Whew! There were a lot of watches released this month.
We're talking hundreds of novelties from dozens of brands at the industry's major event of the year, Watches & Wonders Geneva 2022. Now that it's officially in the rearview mirror (and we've all had a full night's sleep), we can finally step back from the hype of individual releases and look for some perspective.
So what trends and forces did we see in watches this year? Rolex released a left-handed watch, Grand Seiko had a skeletonized tourbillon...what does it all mean? On one hand, there was plenty of healthy risk-taking, variety and creativity on display. On the other hand, watchmakers still seem to be searching for what a modern watch should be.
Here are some broad takeaways from this year's Watches & Wonders show.
Neo-vintage is getting old
If one trend has dominated watchmaking for several years, it's been neo-vintage. That encompasses reissues, homages and generally retro inspired watches — and we can't really complain since we're often fans of these pieces too. But while consumers have generally lapped them up, there's also been a backlash: many watch fans have expressed fatigue with designs from decades ago and have accused watch brands of laziness and creative bankruptcy.
That's why, in 2022, one trend stood out in particular. Or, rather, it was the moderate abatement of that trend: neo-vintage is waning.
But it's not going away. There were still plenty of plays on nostalgia — and some pretty compelling ones. Notably, Vacheron Constantin's recreation of its 222 watch, the Tudor Black Bay Pro (seemingly based on the Rolex Explorer II reference 1655 from 1971) and Patek Philippe's new Calatrava watches with some strong vintage vibes. But whereas in past years releases of this sort seemed to come from every brand, that wasn't the case in 2022.
Plenty of brands focused on updating their modern lines, and many seemed to even have an experimental leaning. Take, for instance, TAG Heuer's solar powered Aquaracer or its totally weird diamond-centric tourbillon chronograph. Grand Seiko put out a rather expensive and out-of-character tourbillon watch. The most basic form of vintage inspiration takes the form of aged-looking, beige-colored lume, and even that wasn't as common — fresh, stark colors were favored, as in IWC's Pilot's Watch Top Gun "Lake Tahoe" with a black dial and white ceramic case.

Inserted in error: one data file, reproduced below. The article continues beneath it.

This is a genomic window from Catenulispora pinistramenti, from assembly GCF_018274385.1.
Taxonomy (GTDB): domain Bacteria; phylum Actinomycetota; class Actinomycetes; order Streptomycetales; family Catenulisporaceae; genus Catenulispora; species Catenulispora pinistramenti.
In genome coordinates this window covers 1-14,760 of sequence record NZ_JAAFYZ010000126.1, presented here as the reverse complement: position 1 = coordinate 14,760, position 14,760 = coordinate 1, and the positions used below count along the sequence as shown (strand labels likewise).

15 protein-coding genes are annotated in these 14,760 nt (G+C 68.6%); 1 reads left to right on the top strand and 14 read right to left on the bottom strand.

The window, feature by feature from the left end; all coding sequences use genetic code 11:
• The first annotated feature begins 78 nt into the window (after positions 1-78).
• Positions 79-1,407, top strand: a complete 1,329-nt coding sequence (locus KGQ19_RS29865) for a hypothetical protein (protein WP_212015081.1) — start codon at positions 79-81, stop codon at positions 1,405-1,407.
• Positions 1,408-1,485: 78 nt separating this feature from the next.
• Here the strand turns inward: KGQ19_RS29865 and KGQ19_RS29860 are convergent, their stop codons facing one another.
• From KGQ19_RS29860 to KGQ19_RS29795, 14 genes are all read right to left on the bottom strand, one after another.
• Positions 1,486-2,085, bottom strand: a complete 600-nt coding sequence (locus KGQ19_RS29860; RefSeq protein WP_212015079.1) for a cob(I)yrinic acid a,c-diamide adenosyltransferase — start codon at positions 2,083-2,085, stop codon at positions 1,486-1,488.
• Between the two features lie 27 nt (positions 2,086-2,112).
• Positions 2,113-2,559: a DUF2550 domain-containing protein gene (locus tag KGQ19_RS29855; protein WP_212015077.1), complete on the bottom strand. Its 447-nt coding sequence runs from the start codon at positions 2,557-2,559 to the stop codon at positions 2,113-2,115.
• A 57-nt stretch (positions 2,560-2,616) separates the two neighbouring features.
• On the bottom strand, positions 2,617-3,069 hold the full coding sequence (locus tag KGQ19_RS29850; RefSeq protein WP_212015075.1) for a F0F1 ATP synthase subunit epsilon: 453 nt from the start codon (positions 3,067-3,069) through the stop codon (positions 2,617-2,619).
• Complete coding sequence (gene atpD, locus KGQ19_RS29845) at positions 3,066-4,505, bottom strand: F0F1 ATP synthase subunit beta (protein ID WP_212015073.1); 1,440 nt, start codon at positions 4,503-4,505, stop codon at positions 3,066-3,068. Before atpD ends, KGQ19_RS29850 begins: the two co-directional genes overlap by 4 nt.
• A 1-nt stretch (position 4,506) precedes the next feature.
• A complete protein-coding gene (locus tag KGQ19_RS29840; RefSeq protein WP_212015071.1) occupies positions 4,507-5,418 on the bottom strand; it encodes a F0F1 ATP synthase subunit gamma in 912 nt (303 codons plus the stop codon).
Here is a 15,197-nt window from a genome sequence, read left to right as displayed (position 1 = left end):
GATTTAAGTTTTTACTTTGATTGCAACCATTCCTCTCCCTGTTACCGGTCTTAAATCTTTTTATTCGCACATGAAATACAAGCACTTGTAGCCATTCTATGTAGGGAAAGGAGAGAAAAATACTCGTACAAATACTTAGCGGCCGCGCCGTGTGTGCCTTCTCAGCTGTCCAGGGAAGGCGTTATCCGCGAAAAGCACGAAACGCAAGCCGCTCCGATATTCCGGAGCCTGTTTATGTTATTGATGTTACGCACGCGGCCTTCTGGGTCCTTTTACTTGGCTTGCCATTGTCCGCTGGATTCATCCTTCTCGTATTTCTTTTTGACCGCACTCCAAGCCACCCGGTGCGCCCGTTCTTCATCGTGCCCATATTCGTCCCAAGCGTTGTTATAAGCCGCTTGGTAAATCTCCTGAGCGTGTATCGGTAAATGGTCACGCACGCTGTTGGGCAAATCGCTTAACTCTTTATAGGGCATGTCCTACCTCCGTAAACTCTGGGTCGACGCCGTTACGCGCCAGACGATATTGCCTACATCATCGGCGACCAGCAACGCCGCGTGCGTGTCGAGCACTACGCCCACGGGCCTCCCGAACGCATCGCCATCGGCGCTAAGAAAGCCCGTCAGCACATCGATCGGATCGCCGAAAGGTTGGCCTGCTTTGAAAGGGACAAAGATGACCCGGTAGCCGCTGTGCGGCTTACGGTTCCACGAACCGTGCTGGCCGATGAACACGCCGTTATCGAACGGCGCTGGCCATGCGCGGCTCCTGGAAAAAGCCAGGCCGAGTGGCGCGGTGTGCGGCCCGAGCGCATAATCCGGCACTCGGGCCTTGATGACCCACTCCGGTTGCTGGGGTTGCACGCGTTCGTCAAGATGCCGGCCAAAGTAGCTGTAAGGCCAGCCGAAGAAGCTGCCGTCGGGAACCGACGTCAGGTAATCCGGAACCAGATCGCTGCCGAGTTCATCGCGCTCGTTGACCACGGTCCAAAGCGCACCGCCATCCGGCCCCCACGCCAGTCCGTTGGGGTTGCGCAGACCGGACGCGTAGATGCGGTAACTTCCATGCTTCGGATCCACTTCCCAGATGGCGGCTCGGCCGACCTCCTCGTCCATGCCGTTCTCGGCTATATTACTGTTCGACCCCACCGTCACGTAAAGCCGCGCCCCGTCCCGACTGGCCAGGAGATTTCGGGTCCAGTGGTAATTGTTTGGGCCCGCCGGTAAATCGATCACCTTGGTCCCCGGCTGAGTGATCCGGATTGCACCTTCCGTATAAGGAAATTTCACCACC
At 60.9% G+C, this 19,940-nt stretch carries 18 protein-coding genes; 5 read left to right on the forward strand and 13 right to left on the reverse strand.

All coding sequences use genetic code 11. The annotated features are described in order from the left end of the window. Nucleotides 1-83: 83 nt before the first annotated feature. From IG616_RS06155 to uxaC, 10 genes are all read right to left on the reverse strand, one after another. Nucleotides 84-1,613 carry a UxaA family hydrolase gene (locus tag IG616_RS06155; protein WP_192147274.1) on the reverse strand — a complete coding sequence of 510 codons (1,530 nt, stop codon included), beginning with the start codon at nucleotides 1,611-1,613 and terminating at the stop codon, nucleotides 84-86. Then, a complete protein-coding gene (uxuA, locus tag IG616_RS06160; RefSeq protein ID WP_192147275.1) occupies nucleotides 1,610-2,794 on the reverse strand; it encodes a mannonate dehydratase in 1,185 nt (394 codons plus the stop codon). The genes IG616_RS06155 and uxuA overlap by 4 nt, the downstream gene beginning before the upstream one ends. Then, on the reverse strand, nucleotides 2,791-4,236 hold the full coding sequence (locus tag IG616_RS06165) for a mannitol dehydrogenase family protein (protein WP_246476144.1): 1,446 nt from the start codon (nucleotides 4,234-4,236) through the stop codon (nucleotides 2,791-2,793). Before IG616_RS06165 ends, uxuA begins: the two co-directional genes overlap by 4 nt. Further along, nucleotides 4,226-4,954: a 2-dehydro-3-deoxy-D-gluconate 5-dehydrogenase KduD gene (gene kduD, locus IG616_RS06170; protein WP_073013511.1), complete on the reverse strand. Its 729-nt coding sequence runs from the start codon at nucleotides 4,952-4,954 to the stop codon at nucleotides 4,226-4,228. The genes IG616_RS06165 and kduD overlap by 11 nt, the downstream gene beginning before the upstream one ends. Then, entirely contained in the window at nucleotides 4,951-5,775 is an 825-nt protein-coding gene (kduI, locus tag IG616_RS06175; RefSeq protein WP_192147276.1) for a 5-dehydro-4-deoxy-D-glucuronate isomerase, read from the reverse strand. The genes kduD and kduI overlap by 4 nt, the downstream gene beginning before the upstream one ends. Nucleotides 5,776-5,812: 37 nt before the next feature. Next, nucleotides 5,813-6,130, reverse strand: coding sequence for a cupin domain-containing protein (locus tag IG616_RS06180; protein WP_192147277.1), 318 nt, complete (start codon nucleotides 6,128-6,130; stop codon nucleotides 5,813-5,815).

Luxury sport watches are spurring modern design
If you don't know what we mean by "luxury sport watches" yet... Have you not been reading Gear Patrol's watch content?! High-end watches like the Audemars Piguet Royal Oak and Patek Philippe Nautilus are in the zeitgeist, big time, and brands of every stripe are offering their own interpretation of this genre with some combination of features like integrated bracelets, polygonal motifs, exposed screws and a generally contemporary, fashion-oriented look.
Consumers have gobbled up this kind of watch, and that shows that there's also an appetite for generally modern design. This has led more brands to offer such watches at more price points, including some smaller brands that make the once high-end look more affordable. The best part: the very fact that this genre of watch lacks a clear definition lets designers get creative and interpretive. Candidly, some of them are kind of fugly and pointless, in our humble opinion, but there are some great examples too, such as Zenith's Defy Skyline.
As a trend, the "luxury sport watch" is a totally different animal than something like green dials (another recent trend). Whereas the latter often requires little additional effort on the watchmaker's part, watches that fall into the category of the Royal Oak and Nautilus often have complicated cases and bracelets that need to be designed from the ground up. The case finishing is also expected to be a significant part of their appeal. All this is relatively difficult and expensive, and we like to see watch companies taking on challenges.
The new watch flavor du jour is...titanium?
It's not all about above said "luxury sport watches." Brands seemed in an experimental mood this year, not really landing on a unified theme. All the trends we've noted in recent years still have a presence: there's still vintage style, green is still popular, bronze is still around... So what's "the new black?"
There are hints that titanium is rising in prominence, and that's a trend we can predict will further pick up over the next year. It's not a new material in watchmaking, but it's perhaps gaining popularity with more brands than ever getting into it — this year there were A. Lange & Söhne's Odysseus, Oris's Pro Pilot X and Ressence's Type 8, for example, among others. But there's surely also some pull from rumors that it'll be the material of Patek Philippe's next generation of Nautilus and the fact that Rolex tested a titanium Yacht Master last year, leading to expectations of an eventual production model. We're all for more titanium watches.
In spite of all the turbulence in the world, the watch industry has done extremely well with record profits in the last couple of years. Watchmakers are feeling confident, and the energy of this year's Watches & Wonders seemed to point to a new era — one of more balance between vintage influence and fresh ideas. It feels like yet more interesting watches are on the way.